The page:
Principle-based Reporting on Human Capital: SEC Reg S-K Item 101
I am particularly supportive of the increased focus on human capital disclosures, which for various industries and companies can be an important driver of long-term value. Jay Clayton, SEC Chairman
In October 2020, new human capital reporting requirements made headlines in industry publications. On November 9th, 2020, the new Reg S-K Item 101(c) amendment became effective immediately. Does that sound like a big deal? It is. As PWC reports in this excellent write up on the modernization effort, up to 85% of a company’s costs are tied up in its people. However, financial accounting standards like US GAAP consider human capital to be an “intangible asset” in the same category as other non-physical assets like Goodwill and Intellectual Property. The new framework recognizes that investors are looking for more robust ways to evaluate companies’ intangibles, especially around key areas like worker engagement, training, retention, and diversity. To fill this need, the SEC has incorporated new “principle-based” reporting standards, allowing companies to determine where human capital information has material relevance to investors.
So how have companies determined norms around the new “principle-based” standards? Ultimately, the new infrastructure allows for more alignment between industry and regulation. The SEC can gather data about naturally occurring norms, informing more enlightened reporting standards. A virtuous cycle can develop. The AFL-CIO has been calling for reforms like these since at least 2001. A good first-hand account can be found in this article written by SASB Board Member Marc Siegel in 2017. There is an important borderline in his experience that denotes what should fall under financially material reporting. Just because something MAY be financially relevant does not imply that it is “financial data” as such. A move towards more integrated reporting can add value for investors, but there is a limit to what is useful.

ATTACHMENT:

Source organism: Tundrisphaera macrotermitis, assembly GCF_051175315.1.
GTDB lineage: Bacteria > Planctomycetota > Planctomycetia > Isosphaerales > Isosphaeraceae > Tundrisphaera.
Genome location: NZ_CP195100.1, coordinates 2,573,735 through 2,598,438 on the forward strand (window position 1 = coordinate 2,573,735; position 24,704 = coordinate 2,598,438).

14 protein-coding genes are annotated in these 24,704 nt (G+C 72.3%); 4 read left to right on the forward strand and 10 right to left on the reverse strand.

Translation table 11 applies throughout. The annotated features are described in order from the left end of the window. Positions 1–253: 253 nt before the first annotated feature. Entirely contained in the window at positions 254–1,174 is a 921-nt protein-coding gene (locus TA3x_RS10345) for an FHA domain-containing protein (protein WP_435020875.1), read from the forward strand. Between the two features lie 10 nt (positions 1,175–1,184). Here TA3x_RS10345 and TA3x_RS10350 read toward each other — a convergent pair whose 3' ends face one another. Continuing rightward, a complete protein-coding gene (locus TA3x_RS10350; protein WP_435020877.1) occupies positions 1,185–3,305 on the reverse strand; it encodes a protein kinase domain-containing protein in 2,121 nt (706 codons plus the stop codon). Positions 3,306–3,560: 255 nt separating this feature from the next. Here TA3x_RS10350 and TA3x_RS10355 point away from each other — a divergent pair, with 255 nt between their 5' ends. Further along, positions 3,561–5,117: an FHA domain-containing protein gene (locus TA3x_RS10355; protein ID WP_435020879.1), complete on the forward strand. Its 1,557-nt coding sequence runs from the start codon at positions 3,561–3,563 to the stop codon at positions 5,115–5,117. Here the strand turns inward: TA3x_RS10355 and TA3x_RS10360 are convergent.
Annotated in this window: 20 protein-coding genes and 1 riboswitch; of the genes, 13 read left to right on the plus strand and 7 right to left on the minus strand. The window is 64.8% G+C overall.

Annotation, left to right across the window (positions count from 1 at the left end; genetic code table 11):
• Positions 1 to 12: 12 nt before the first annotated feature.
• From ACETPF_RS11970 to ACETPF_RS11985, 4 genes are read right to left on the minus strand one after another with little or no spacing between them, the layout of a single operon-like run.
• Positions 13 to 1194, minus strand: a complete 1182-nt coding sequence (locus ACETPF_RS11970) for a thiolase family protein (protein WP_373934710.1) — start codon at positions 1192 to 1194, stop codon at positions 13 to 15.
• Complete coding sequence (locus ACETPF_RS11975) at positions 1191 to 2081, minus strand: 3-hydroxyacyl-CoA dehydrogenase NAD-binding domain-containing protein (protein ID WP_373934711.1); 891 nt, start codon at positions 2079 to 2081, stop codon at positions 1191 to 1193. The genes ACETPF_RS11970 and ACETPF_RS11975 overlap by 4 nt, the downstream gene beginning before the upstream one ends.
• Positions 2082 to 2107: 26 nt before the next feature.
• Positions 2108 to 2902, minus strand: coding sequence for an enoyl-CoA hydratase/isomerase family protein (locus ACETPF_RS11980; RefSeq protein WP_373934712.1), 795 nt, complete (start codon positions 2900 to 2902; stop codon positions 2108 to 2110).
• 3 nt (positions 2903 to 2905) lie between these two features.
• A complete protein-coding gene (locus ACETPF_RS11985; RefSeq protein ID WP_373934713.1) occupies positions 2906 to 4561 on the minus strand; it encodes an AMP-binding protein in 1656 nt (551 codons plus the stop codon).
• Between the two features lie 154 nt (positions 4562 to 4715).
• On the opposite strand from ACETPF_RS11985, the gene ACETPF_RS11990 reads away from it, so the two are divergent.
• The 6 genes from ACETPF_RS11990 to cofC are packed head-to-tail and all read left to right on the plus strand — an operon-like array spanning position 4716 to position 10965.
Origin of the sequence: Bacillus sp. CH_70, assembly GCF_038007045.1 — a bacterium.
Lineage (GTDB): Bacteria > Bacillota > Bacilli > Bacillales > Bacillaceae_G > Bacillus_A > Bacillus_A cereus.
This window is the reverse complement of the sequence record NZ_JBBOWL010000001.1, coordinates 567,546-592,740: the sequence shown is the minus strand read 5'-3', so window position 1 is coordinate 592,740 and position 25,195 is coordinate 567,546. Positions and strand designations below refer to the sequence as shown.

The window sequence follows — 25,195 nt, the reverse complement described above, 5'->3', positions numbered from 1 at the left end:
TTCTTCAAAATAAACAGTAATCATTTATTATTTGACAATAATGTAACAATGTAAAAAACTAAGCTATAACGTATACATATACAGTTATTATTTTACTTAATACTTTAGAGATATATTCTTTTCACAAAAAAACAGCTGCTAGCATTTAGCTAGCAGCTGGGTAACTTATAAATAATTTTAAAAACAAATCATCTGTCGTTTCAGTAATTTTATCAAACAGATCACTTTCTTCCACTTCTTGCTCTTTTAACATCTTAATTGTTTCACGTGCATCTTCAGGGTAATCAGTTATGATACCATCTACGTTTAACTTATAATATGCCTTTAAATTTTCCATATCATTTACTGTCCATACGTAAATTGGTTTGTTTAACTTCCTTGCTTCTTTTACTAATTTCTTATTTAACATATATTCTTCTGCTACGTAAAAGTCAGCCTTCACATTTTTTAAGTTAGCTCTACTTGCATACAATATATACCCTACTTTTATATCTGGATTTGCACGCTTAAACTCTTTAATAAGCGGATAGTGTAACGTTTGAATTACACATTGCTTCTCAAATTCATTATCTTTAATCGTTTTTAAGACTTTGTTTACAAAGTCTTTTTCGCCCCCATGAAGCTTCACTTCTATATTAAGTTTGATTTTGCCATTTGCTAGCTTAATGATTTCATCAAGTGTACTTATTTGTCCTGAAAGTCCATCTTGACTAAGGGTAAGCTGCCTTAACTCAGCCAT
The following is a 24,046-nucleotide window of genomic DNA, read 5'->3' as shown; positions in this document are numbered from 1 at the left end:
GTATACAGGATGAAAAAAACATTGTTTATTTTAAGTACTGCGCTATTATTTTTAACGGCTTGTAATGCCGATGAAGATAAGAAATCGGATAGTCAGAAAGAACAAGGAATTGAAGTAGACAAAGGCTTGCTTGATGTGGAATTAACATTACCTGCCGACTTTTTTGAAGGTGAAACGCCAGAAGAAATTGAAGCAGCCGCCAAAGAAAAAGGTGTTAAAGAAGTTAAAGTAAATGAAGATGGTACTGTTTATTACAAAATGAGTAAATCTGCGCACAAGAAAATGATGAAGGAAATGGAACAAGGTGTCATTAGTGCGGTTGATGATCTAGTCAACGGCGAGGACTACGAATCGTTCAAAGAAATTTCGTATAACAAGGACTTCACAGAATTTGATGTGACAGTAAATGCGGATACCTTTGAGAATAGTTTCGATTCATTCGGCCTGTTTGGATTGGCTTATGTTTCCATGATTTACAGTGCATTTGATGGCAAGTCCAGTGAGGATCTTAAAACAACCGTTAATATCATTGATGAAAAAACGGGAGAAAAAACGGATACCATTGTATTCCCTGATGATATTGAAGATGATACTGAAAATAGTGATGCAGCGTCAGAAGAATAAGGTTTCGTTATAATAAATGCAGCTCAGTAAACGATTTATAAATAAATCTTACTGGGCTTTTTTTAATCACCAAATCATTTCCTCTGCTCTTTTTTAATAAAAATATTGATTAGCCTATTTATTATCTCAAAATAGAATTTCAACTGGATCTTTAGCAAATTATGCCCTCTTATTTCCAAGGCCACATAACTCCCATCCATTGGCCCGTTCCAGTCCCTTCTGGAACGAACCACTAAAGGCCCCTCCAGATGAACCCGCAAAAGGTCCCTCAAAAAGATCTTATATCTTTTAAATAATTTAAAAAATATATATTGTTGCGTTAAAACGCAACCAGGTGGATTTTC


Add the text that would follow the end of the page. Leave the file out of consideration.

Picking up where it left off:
Expanding the Scope
One risk is that principle-based reporting on material business matters explodes the universe of possible reporting methodologies. In our initial analysis of 187 filers addressing the new requirements, we found 45 Audit Firms were used in total by the filers, and the top 4 Auditors were involved in 65% of all filings. The consolidation that this represents is a positive factor in that feedback loop of principle-based reporting. Service providers who help filers do their research also play a role in producing more business-organic reporting standards. At idaciti, we see our disclosure research application users compare and contrast filings easily and make informed decisions about reporting language and methodology.
Technology Makes New Data More Useful
This report from Gallup written by Senior Editor Jennifer Robison indicates some of the positive impacts that service providers can have on shaping Reg S-K's modernization. The article outlines some points of emphasis for the SEC. It also informs filers of crucial points to report and advises investors to be more aware of red flags in areas like retention. Reporting norms can have a lasting impact on capitalization efforts as investors receive new data that significantly impact perceptions surrounding company health. In particular, Robison makes an excellent and succinct summary of the overarching process when she writes, "Do these things, and your S-1, 10-Q and 10-K reports will not only satisfy the SEC but also prove your human capital is an asset worth investing in." The virtuous cycle at work. See below for some research we've conducted on the new filings.
Modern Disclosure Research Platform Improves Efficiency